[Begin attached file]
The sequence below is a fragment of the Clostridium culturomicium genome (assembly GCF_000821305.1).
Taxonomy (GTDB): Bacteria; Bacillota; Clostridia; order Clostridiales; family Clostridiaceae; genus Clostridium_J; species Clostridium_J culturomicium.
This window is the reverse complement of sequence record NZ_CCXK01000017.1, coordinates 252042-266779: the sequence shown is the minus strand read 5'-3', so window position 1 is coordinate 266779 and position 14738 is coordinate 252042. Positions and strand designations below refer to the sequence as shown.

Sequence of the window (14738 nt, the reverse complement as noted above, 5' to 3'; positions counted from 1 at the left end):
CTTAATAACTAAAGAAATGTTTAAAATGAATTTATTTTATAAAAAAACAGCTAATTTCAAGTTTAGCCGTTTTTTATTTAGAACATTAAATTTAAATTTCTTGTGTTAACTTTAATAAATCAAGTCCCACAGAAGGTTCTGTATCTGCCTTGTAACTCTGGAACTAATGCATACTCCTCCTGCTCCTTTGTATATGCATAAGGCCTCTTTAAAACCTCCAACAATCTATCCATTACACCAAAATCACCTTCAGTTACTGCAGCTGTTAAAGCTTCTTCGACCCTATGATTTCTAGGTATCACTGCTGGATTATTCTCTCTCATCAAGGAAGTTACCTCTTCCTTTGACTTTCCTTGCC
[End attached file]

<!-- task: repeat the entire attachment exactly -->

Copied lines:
The sequence below is a fragment of the Clostridium culturomicium genome (assembly GCF_000821305.1).
Taxonomy (GTDB): Bacteria; Bacillota; Clostridia; order Clostridiales; family Clostridiaceae; genus Clostridium_J; species Clostridium_J culturomicium.
This window is the reverse complement of sequence record NZ_CCXK01000017.1, coordinates 252042-266779: the sequence shown is the minus strand read 5'-3', so window position 1 is coordinate 266779 and position 14738 is coordinate 252042. Positions and strand designations below refer to the sequence as shown.

Sequence of the window (14738 nt, the reverse complement as noted above, 5' to 3'; positions counted from 1 at the left end):
CTTAATAACTAAAGAAATGTTTAAAATGAATTTATTTTATAAAAAAACAGCTAATTTCAAGTTTAGCCGTTTTTTATTTAGAACATTAAATTTAAATTTCTTGTGTTAACTTTAATAAATCAAGTCCCACAGAAGGTTCTGTATCTGCCTTGTAACTCTGGAACTAATGCATACTCCTCCTGCTCCTTTGTATATGCATAAGGCCTCTTTAAAACCTCCAACAATCTATCCATTACACCAAAATCACCTTCAGTTACTGCAGCTGTTAAAGCTTCTTCGACCCTATGATTTCTAGGTATCACTGCTGGATTATTCTCTCTCATCAAGGAAGTTACCTCTTCCTTTGACTTTCCTTGCC